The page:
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Democrats set votes to protect same-sex marriage and contraception, fearing Supreme Court

The House is slated to vote Tuesday on codifying the right to same-sex marriage, with a vote on birth control expected later this week. Senate leaders are also eying similar votes.
Same-sex marriage supporters hold up balloons that spell "love wins" in front of the White House, which is lit up in rainbow colors to celebrate the Supreme Court's ruling to legalize same-sex marriage, on June 26, 2015, in Washington.
Same-sex marriage supporters hold up balloons that spell "love wins" in front of the White House, which is lit up in rainbow colors to celebrate the Supreme Court's ruling to legalize same-sex marriage, on June 26, 2015, in Washington.Pablo Martinez Monsivais / AP file

WASHINGTON — The House plans to vote this week to codify same-sex marriage and legal contraception nationwide, fearing that the Supreme Court could rescind those rights after it overturned the constitutional right to abortion last month.

The Democratic-controlled chamber is set to vote Tuesday on the Respect for Marriage Act, which would establish legal protections for marriage between same-sex couples nationwide, according to Majority Leader Steny Hoyer's office. The House is poised to vote later in the week on the Right to Contraception Act, a bill that would protect access to birth control.

Democratic leaders said they plan to bring those bills to a vote after Justice Clarence Thomas, writing separately in the ruling to overturn Roe v. Wade, said the newly conservative Supreme Court should follow its abortion ruling by rescinding Obergefell v. Hodges and Griswold v. Connecticut, which prohibited states from banning gay marriage and contraception, respectively.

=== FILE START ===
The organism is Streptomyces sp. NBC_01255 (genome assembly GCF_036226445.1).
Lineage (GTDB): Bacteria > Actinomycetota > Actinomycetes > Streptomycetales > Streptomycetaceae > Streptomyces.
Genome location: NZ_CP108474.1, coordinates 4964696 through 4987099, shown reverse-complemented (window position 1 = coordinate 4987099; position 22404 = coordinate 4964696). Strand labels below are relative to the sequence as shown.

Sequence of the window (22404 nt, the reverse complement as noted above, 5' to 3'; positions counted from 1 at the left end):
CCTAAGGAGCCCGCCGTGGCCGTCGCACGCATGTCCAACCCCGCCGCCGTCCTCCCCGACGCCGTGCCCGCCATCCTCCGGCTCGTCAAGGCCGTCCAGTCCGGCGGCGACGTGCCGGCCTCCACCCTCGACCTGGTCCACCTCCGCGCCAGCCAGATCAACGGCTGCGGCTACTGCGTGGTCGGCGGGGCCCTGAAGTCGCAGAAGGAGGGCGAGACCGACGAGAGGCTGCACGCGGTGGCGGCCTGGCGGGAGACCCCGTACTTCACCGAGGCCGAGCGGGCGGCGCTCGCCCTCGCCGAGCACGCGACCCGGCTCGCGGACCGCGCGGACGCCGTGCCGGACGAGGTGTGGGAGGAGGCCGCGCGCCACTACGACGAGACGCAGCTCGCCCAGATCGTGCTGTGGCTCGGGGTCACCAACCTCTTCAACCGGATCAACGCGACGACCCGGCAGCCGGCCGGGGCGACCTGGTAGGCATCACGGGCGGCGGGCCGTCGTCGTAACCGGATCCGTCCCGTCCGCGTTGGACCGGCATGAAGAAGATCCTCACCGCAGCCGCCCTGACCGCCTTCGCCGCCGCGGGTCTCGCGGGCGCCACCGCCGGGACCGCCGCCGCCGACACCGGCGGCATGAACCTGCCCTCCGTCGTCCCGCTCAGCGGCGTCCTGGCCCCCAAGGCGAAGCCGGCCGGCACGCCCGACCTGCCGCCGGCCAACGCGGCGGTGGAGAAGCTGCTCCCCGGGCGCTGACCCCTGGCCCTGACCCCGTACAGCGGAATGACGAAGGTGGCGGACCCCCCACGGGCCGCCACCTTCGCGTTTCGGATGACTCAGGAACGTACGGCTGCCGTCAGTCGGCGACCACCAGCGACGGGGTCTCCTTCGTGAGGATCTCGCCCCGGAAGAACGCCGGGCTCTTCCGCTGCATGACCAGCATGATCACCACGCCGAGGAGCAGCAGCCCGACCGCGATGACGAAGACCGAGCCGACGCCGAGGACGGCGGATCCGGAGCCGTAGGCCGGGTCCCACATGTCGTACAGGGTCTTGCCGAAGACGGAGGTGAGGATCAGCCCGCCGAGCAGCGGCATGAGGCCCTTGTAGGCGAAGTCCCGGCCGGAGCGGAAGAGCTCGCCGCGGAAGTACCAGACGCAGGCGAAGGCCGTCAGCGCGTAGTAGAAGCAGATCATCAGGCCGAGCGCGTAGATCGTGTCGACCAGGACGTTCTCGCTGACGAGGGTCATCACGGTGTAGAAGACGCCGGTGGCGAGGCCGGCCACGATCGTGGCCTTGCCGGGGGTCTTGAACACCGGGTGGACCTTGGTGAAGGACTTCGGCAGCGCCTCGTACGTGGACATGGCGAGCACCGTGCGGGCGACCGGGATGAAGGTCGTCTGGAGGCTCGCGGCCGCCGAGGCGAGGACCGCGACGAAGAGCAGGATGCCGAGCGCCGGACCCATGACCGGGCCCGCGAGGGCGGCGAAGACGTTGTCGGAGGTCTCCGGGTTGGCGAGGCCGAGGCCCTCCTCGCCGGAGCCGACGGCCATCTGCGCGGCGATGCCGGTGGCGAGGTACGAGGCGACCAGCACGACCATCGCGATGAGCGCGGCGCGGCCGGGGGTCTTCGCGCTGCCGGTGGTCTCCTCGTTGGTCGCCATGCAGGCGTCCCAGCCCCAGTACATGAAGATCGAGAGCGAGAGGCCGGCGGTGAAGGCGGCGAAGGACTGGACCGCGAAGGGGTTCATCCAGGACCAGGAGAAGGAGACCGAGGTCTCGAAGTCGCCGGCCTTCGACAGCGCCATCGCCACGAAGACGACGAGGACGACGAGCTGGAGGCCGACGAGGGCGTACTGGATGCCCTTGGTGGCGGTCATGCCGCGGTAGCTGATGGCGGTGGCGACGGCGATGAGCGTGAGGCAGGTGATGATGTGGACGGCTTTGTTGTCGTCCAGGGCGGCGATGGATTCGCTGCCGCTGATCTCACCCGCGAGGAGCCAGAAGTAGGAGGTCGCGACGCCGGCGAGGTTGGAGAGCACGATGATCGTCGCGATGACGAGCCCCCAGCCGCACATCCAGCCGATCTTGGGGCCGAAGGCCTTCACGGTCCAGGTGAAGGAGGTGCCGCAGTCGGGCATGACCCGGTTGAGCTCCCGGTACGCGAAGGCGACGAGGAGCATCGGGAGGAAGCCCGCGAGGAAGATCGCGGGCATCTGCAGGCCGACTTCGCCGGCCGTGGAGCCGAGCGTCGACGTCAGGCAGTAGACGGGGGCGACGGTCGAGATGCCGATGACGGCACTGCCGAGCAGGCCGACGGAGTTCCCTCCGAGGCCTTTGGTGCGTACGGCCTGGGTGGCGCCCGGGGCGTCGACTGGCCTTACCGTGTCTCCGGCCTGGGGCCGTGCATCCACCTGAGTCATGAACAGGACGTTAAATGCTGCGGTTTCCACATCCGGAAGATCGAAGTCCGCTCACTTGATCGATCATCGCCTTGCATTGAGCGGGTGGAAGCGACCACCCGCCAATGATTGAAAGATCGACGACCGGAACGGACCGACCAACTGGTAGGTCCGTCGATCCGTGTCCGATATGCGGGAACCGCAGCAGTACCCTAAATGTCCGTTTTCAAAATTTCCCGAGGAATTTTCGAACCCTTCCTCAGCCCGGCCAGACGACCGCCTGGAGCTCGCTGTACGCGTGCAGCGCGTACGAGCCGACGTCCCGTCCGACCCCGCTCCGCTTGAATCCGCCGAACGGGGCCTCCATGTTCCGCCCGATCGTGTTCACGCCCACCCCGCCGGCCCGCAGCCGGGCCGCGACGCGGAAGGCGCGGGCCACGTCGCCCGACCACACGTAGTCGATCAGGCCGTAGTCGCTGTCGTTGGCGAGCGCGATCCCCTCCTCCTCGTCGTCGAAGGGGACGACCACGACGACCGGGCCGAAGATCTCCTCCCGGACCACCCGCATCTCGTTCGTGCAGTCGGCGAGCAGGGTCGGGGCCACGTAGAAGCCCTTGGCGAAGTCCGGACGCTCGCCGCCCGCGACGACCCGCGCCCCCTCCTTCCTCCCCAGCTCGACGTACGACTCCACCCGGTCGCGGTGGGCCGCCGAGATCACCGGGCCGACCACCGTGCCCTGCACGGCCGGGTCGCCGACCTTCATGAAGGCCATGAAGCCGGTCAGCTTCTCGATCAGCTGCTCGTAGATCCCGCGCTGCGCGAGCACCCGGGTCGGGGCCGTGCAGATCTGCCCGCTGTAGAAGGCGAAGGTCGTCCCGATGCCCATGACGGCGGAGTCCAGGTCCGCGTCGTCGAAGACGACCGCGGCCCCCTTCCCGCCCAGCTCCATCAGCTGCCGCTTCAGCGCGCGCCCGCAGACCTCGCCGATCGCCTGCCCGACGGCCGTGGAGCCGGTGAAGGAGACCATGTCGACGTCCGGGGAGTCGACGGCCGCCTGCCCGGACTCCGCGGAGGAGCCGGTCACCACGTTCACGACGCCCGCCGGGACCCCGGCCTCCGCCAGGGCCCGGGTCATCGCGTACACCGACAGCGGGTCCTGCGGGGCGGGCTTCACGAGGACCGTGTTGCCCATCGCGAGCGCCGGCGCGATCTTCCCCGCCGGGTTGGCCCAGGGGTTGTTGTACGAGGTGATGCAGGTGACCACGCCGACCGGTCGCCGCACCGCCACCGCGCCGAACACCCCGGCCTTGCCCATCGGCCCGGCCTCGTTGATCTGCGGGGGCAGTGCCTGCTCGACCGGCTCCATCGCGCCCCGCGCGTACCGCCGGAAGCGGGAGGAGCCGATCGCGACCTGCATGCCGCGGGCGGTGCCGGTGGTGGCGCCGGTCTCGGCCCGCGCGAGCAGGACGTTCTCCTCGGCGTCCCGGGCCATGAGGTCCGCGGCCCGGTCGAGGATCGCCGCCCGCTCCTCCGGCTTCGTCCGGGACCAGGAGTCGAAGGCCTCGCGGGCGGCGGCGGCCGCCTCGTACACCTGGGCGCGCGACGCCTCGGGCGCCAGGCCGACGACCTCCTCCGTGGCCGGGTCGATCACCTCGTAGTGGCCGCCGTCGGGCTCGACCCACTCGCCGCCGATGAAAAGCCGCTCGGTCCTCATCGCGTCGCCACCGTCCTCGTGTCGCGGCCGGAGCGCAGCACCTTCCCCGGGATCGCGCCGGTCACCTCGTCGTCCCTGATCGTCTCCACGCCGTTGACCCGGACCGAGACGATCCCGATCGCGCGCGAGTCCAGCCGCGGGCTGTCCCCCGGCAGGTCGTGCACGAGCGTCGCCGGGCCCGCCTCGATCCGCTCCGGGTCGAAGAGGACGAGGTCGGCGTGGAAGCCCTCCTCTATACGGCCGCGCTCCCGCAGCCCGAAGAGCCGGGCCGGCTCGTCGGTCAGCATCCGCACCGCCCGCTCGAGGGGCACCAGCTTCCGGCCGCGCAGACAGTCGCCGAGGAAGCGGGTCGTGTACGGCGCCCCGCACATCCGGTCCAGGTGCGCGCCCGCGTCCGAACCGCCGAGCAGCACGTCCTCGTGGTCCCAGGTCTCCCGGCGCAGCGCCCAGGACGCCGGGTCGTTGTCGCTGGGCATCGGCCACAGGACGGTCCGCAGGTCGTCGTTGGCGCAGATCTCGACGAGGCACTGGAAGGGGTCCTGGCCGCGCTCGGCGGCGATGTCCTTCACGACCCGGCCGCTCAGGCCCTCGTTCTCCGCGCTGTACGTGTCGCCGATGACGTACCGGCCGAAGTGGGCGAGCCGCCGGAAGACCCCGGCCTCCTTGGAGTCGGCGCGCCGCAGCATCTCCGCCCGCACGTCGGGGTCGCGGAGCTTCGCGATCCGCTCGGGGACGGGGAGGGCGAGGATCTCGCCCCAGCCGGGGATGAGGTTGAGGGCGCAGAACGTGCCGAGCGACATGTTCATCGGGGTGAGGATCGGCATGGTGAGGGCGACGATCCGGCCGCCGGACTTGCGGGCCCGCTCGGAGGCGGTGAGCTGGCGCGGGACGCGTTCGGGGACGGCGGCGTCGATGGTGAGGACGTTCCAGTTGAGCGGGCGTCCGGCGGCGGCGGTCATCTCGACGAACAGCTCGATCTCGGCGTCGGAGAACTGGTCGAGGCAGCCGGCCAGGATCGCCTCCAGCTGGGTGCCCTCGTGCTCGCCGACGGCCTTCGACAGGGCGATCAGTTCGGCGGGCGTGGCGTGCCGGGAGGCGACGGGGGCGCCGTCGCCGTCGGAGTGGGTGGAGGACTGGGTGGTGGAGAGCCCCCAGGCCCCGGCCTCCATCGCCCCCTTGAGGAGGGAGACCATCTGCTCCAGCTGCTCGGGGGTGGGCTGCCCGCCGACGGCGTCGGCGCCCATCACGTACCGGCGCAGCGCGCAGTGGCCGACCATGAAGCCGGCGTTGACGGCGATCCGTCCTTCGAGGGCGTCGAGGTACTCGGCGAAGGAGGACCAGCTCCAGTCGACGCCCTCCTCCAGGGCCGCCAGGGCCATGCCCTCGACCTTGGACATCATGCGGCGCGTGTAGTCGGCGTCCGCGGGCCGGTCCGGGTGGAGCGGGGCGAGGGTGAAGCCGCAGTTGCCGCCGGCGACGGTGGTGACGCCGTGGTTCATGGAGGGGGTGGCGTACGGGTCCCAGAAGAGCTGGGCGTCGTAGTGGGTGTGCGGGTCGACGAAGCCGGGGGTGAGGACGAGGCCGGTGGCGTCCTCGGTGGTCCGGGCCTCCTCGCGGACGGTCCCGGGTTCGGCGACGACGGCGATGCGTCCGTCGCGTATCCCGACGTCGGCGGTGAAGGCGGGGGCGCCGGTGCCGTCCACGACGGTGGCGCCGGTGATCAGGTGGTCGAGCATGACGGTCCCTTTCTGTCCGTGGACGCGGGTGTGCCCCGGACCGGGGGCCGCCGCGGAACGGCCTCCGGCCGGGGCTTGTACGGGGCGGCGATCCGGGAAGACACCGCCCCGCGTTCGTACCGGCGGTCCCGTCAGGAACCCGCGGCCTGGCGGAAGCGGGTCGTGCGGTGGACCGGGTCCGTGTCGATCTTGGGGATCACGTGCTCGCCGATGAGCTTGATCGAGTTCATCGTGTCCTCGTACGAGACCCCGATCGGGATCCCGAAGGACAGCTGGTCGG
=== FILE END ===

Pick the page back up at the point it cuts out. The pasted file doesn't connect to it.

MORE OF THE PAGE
Speaker Nancy Pelosi told Democrats in a letter Monday that the House will pass the bills "this week" to enshrine those rights in order “to protect freedom in our nation, as extremist Justices and lawmakers take aim at more of our basic rights.”

The two measures are expected to pass the House with Democratic support — and potentially some Republicans. It's unclear if they can pass the Senate, which is split 50-50 between the two parties and where the bills would need at least 10 GOP votes to defeat a filibuster. Sen. Susan Collins, R-Maine, is a co-sponsor of the marriage equality bill, but is the only Republican senator, so far, to champion the bill.

Sen. Ted Cruz, R-Texas, meanwhile, said Saturday that the 2015 decision legalizing same-sex marriage nationwide was “clearly wrong” and an example of the justices “overreaching.”

“Obergefell, like Roe v. Wade, ignored two centuries of our nation’s history,” he said on “Verdict with Ted Cruz,” his podcast. “Marriage was always an issue that was left to the states.”

Cruz said Monday that states should not be allowed to ban other categories of marriage. Asked by NBC News if he believes the Supreme Court should overturn Loving v. Virginia, which found a right to interracial marriage, Cruz said, “Of course not.”

“Because Loving was plainly correct,” he said, arguing that that decision was based on the equal protection clause of the 14th Amendment, which he said, “was passed to eliminate government racial discrimination.”

Democrats are using threats to same-sex marriage and contraception to try to galvanize voters in the 2022 midterm election.